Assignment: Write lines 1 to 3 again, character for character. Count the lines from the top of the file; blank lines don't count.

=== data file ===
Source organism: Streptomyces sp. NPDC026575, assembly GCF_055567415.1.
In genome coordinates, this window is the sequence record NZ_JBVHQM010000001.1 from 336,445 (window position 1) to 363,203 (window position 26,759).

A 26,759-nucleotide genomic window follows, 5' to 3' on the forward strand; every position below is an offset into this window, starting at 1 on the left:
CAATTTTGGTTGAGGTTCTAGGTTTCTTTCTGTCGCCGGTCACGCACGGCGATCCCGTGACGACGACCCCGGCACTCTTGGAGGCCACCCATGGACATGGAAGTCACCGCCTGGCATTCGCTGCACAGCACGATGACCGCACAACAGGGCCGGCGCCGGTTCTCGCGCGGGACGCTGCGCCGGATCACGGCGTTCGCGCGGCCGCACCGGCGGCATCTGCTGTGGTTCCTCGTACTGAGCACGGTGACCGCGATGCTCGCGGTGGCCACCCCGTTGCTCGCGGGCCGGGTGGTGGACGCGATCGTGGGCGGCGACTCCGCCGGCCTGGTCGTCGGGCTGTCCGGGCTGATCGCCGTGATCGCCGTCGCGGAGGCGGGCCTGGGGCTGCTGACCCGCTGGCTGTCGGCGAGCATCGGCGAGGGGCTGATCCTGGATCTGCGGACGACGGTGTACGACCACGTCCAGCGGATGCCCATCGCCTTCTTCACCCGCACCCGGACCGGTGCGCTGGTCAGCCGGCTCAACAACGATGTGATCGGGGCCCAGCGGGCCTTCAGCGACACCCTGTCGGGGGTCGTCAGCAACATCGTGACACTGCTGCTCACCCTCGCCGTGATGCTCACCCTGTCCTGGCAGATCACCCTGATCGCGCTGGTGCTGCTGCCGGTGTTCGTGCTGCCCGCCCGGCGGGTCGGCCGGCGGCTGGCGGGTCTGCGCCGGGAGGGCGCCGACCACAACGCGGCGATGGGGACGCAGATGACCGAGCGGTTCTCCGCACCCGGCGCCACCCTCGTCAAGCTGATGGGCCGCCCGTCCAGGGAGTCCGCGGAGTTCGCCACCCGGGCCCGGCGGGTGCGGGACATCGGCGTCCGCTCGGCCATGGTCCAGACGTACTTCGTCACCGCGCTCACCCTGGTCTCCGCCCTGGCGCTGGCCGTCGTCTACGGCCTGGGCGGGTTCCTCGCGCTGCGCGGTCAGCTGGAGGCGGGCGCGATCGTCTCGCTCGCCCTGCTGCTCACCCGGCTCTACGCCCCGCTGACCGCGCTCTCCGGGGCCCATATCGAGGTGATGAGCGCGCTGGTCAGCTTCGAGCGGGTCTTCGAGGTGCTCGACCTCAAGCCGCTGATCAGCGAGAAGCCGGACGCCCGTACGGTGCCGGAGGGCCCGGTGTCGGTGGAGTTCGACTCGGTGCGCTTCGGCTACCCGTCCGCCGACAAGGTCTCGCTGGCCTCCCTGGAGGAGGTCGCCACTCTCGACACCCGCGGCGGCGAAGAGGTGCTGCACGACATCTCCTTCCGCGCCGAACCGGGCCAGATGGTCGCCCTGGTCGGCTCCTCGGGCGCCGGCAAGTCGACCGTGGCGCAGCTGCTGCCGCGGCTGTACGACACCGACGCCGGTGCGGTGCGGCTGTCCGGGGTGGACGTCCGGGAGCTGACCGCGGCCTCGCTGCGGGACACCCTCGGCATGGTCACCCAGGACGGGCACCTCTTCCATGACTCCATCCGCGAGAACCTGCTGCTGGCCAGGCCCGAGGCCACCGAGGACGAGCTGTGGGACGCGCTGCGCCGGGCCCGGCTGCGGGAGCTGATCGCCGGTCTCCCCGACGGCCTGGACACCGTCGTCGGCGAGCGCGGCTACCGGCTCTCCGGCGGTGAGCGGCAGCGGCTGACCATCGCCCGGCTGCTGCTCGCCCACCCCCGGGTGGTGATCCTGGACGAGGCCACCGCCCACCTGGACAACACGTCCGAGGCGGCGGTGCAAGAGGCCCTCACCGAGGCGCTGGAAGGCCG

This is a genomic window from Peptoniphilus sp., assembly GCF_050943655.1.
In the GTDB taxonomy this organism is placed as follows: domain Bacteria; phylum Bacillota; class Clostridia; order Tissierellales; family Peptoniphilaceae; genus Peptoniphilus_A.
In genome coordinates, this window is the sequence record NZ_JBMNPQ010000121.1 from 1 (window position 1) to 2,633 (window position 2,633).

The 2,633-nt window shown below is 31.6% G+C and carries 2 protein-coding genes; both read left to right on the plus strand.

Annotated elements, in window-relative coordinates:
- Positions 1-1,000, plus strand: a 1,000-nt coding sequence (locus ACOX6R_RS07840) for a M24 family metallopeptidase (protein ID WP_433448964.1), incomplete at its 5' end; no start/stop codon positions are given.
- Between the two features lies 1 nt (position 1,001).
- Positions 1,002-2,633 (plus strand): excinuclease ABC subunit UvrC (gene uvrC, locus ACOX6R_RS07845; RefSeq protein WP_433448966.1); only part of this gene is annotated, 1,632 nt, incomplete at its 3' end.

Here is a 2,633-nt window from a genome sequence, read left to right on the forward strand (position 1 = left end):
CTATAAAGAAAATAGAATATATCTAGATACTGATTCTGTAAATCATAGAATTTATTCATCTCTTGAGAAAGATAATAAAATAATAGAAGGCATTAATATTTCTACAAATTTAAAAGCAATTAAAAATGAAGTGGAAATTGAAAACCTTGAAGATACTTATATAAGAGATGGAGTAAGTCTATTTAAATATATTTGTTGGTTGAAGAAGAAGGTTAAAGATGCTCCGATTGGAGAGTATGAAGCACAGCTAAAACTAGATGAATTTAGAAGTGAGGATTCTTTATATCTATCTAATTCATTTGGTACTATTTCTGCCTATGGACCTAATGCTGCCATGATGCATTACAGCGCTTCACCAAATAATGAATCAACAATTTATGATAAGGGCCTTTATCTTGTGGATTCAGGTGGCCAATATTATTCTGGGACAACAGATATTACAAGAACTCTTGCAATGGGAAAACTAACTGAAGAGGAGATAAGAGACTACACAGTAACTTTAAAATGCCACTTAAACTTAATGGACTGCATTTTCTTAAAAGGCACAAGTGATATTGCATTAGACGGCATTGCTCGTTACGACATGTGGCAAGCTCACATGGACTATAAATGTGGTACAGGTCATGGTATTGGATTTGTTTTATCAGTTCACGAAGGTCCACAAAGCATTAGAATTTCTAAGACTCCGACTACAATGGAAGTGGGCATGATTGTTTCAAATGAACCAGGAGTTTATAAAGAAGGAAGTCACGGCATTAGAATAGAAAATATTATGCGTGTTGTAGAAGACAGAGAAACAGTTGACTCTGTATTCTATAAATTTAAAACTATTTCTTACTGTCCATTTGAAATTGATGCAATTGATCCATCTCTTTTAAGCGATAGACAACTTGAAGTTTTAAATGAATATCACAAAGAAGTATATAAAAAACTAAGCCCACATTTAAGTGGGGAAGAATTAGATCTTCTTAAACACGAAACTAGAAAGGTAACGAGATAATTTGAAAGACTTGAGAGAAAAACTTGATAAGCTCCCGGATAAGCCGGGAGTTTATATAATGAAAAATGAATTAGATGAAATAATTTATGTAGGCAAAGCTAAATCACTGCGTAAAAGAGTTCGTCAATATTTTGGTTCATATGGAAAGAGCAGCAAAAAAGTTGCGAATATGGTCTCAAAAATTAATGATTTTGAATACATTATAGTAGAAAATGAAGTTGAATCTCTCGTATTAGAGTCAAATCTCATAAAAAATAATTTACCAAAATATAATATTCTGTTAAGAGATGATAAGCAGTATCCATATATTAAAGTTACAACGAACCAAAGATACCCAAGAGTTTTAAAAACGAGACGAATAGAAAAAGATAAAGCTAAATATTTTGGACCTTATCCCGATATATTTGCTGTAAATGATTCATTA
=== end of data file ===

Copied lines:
Source organism: Streptomyces sp. NPDC026575, assembly GCF_055567415.1.
In genome coordinates, this window is the sequence record NZ_JBVHQM010000001.1 from 336,445 (window position 1) to 363,203 (window position 26,759).

A 26,759-nucleotide genomic window follows, 5' to 3' on the forward strand; every position below is an offset into this window, starting at 1 on the left: